Favorite thing: As Krastev already said, the town of Plovdiv gives inspiration. So there has to be a creative power coming from the city. Nowadays you can experience this by the many musicians, writers and other artists and performing groups. The city has numerous of cultural events. The Chambre Music International Festival in the Old Town goes on for 30 years now, the Golden Chest International TV Film Festival is been organized by the Bulgarian National Television for 20 years, the Golden Rithon International Festival of Documentary Films is organized by the National Film Center since the eighties. There is a Verdi festival in the Amfitheater, and also the International Folklore Festivalat the end of the summer an event known in Bulgaria and abroad. In 1999 Plovdiv organized the European Month of Culture Program. On the normal stages in the city and on ad hoc culture spaces this was the biggest cultural event in Bulgaria at the turn of the century. Metallica, Appocalyptica, Grand Funk, Richie Blackmore and many others took part in it. The Drama Theatre has the first professional theatre group in Bulgaria founded in 1881. Founded in 1953, the Plovdiv Opera has had professional acknowledgements not only in Bulgaria, but also abroad.. Another icon of Plovdiv culture is the Philarmonic, founded in 1945. They play classic and modern. The orchestra toured in almost all of the European countries. The "Trakia" Folklore Ensemble, which was founded in 1974, has a history of thousands of concerts in the country and abroad in 40 countries around the globe and they had a nomination for the Grammy Awards. The Plovdiv musical culture has a wide range of genres. Religious choirs, classic choirs and jazz (White, Green, Red). Art: the town has held the first art exhibition of the country in the 19 th century. Names such as Zograf and Boyadjiev are connected to Plovdiv.There are about 300 artists living in Plovdiv and the streets of old Plovdiv are the ideal place for expositions. More than 20 galleries can be found in town. Literature center, it is understandable that Plovdiv has the countries oldest library, the Ivan Vazov. It still has rare Bulgarian and European publications
Favorite thing: How did Plovdid developed after the old town was finished in the National Revival period? From 1878 untill 1890 it were foreign engineers and architects doing the planning and building, after this period also Bulgarians took responsibity. On the right bank the District Assembly and the Male High School arise. In 1892 the International Agricultural Exhibition was held and it was organised on the former grounds of a Turkish cemetery. This ground was transferred into a Park and was given to the people after the Exibition as the Simeon park. New Plovdiv came into being thanks to moden architect Joseph Schnitter, who enabled the connection of the railway station with the centre of the town. Making the hills green and preserving ancient constructions. Plovdiv evolved from mediaval Ottoman settlement to modern city. From 1900 till the 1930’s the town was influenced by Secession, decorations and abundance. See the buildings in the main street and Vazov street. After worldwar one the urban planning got frustrated by the fact that new inhabitants, refugees, build their new homes outside the plan. And in 1928 there was also an earth quake. This chaos stayed until the Communist rule. The Stalinist architecture of the fifties took Plovdiv traditions not into consideration. In the sixties the city as industrial centre needed new city planning which resulted in extensive suburbs with multi storey blocks of flats. This new General Urban Plan of 1968 didn’t take the Maritsa River as a part of the city center. This can still be felt. After the souleless architecture of the communists, the nineties gave urban planning back to the Bulgarians and a rise in the creation of individual residential building can be noticed since then.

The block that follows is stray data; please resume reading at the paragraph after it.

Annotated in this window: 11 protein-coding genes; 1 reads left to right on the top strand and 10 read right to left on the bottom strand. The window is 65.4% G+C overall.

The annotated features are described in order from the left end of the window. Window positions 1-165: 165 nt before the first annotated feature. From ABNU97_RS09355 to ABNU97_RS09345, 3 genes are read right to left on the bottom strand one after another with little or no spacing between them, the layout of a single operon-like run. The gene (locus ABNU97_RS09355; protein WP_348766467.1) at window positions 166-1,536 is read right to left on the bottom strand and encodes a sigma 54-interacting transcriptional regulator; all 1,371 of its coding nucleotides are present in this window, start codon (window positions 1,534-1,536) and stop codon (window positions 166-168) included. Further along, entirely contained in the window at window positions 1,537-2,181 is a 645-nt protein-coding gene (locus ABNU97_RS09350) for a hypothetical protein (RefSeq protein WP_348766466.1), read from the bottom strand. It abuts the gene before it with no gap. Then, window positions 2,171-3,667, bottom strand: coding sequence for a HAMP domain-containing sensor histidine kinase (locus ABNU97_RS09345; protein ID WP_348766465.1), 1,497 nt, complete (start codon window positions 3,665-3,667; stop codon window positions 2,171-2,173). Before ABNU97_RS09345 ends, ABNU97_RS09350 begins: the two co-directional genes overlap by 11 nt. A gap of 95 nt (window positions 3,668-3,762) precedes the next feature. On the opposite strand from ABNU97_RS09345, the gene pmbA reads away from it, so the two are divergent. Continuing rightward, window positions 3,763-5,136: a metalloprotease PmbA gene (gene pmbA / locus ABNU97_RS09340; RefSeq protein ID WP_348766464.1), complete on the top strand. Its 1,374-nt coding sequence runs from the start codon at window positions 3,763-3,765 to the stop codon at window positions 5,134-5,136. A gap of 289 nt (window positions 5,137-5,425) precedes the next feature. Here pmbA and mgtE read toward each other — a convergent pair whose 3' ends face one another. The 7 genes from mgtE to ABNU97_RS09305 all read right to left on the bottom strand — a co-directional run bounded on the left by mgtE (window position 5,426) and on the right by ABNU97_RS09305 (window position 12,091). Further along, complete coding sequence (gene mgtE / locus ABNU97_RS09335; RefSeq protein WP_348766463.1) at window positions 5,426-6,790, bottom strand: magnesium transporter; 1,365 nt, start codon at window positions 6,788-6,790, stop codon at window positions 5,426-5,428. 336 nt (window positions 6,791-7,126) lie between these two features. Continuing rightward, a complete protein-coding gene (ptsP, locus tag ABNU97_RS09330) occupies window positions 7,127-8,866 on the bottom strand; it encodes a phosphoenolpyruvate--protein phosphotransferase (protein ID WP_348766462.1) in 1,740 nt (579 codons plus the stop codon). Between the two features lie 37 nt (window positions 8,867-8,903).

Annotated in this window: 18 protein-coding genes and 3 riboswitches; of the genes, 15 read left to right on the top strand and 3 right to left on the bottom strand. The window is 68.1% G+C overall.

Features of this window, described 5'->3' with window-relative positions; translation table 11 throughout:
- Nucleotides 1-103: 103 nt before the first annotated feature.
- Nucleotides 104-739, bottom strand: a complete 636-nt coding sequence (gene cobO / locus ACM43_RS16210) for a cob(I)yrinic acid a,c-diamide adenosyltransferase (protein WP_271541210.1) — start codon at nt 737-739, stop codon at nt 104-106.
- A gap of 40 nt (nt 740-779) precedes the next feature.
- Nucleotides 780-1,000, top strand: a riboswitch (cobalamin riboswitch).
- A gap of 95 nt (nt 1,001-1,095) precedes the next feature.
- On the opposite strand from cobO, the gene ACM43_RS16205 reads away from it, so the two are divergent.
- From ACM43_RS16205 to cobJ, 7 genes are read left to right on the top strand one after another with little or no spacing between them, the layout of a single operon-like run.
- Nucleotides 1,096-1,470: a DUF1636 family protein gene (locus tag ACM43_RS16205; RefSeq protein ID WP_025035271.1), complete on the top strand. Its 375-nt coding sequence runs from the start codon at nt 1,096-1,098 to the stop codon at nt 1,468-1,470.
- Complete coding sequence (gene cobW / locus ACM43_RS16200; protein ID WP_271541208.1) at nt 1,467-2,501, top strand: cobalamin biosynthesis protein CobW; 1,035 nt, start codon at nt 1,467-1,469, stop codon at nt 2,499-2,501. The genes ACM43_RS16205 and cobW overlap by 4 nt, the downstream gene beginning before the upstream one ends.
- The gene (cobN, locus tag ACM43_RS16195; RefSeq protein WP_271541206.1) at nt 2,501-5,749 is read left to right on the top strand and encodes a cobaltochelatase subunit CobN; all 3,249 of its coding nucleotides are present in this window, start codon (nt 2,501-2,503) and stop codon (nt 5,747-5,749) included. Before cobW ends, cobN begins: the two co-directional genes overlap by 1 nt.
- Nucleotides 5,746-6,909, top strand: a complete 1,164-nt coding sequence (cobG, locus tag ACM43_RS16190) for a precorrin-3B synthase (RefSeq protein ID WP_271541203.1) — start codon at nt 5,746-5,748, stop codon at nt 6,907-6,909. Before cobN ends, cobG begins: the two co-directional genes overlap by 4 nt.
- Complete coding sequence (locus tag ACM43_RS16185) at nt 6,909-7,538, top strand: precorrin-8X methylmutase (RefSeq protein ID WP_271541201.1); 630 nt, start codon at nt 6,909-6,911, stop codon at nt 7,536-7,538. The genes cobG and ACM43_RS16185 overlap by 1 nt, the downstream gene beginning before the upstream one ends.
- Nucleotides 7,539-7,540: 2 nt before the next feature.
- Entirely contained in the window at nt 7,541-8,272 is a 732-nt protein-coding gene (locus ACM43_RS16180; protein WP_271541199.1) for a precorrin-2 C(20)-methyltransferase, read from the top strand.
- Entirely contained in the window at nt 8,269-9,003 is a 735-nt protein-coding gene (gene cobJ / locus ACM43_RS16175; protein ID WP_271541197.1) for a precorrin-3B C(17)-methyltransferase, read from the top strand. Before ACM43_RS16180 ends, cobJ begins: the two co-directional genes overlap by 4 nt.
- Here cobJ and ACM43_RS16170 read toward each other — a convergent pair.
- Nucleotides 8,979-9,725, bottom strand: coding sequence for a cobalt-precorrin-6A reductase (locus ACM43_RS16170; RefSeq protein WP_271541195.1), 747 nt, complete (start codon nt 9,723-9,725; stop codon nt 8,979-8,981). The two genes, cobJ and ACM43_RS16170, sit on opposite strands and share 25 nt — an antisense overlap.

Favorite thing: The housemuseums are located inside the 19 th cenury ‘baroque’ or Renaissance or National Revival houses. These houses are characterized by overhanging second storeys, an entrance with columns and brightly coloured fronts. There is a huge amount of these houses in old town. If you are into details of national revival architecture or a furniture lover you may like to visit all the houses, but to get a satisfying impression you can visit two or three. Then visit the most important ones such as the Etnografical museum and the Danov house. The entrance fees are about 2 lev for each museum so it can get expensive if you visit them all. Displays are only in Bulgarian.
this hotel is a part of famous Turkish hotel chain "Dedeman" They have many hotels in Bulgaria...more
The norm with inexpensive hotels is that you can be perfectly satisfied with what you get but...more
In all fairness my stay was not so bad. But I have to comment on the lack of discipline that is kept...more